We’ve been sorting stuff here. Boxes of stuff that has lived in the basement for almost a quarter century. Today I worked through several boxes of books, most of which I donated to our local library for their regular book sale.
And then there was the box of ‘office supplies.’
Most of what was in there turned out to be the dregs of my desk, emptied when I left the employment of a bank back in 1992. A rolodex filled with Realtor business cards, phone numbers to county water departments, tax offices, appraisers. Old business cards of my own, a clock, pens. Spent rubber bands.
And down at the bottom was a hanging file containing a pile of letters from my mother.
I’ve only read a couple, both from the mid 90’s. They’re nothing extraordinary, filled with weather and what’s blooming, lake temperatures and levels, birds she’d seen. Baby ducks. Many of them are handwritten, though in later years when she learned that newfangled word processor called a personal computer they began to be typed.
When I was a kid I watched my mom write a postcard to her mother every week. Tiny little script filling up every inch of the postcard surface. Often she ran the last sentence up the side of the card. There are a few postcards to me in the file too, completely covered in her writing.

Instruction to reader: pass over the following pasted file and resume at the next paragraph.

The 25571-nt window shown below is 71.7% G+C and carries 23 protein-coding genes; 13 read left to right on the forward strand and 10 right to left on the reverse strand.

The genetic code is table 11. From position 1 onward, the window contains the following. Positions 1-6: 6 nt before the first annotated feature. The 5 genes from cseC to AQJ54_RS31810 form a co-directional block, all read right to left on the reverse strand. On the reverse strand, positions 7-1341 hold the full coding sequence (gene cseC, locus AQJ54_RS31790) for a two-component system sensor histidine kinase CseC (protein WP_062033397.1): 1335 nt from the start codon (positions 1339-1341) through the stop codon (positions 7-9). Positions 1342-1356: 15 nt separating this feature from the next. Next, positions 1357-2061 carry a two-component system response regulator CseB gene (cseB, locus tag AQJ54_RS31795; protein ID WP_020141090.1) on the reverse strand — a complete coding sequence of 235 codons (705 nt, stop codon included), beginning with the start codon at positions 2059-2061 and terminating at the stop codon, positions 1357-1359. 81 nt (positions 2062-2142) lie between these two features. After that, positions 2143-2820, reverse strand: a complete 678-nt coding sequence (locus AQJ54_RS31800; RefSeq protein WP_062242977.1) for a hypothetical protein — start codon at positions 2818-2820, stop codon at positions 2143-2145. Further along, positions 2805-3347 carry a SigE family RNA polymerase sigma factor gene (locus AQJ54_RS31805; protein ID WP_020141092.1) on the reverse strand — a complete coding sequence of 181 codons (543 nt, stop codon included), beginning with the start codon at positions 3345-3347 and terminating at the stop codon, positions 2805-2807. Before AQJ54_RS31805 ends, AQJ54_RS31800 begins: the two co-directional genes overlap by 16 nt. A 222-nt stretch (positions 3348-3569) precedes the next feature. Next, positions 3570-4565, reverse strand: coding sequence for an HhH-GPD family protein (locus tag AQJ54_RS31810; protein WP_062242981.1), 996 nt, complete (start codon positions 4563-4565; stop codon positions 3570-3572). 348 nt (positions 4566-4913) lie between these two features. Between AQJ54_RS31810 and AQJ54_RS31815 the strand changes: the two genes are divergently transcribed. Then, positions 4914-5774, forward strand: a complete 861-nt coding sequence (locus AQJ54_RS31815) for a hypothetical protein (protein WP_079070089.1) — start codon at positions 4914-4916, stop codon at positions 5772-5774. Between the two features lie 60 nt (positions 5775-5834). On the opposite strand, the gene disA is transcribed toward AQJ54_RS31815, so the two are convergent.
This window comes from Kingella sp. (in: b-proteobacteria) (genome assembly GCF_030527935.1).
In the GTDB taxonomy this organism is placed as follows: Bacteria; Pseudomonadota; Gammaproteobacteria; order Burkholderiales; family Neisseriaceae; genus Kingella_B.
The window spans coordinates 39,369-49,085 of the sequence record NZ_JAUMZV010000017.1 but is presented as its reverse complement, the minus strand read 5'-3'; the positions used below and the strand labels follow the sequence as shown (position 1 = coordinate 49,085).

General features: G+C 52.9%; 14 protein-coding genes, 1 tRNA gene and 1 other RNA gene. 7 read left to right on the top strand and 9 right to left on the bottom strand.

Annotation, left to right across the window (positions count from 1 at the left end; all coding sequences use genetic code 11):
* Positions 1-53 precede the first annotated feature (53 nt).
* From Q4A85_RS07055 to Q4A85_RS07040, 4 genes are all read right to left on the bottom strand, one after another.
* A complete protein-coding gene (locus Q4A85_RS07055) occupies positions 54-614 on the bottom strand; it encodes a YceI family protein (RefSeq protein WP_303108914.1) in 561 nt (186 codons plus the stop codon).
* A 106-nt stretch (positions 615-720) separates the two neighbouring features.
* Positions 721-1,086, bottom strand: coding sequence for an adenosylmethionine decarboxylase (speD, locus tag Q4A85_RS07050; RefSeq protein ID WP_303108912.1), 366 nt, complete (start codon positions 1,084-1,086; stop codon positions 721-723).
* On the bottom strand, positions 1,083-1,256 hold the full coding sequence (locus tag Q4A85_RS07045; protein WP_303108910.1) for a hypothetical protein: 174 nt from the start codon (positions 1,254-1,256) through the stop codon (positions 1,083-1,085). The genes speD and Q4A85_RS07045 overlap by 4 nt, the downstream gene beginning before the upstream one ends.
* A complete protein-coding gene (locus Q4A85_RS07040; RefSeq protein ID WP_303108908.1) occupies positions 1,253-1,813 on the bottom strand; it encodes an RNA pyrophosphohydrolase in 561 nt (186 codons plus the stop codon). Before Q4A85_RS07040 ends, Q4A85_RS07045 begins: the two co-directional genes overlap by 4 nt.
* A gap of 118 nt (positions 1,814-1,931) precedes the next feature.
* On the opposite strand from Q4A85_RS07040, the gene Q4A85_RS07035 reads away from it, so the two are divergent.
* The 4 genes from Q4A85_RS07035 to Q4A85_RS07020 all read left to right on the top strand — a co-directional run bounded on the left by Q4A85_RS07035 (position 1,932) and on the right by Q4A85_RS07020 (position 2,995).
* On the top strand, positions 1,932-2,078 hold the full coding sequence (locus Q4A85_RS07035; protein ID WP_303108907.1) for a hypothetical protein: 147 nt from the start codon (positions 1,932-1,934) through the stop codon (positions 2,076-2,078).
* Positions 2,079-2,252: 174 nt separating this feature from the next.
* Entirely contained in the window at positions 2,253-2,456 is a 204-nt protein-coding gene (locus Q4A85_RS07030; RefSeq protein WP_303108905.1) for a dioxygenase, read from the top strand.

I don’t have to read them all to feel good. Just seeing her handwriting makes me smile.
I know that eventually I should sort them out, maybe get them into a binder for easier reading. But suddenly that seems too hard. I’ve been scanning family pictures for days. Her face and the faces of all of us are everywhere I look, spread across the table, entrenched in the back of my eyes. Such young faces, all of us, even mom and dad.
We were all so young.
And now here are her letters and it feels as though she and dad are just off somewhere on vacation. That I’ll get another letter in the mailbox next week or the week after that, sharing the latest trip, the daffodils in bloom now, the bluebirds building in the nest box down by the water. Even now, eleven years later, when I go out to the mailbox there’s that little bit of anticipation about what might be there.
But now I have this treasure trove of letters.
I’m glad I kept them, and I’ll read them all again someday. It’s not the same of course. But it’s not overtly sad, just tinged a bit with wistfulness. I know I’m lucky she was a letter writer and I’m a saver. It’s good to see her handwriting, it’s almost like hearing her speak.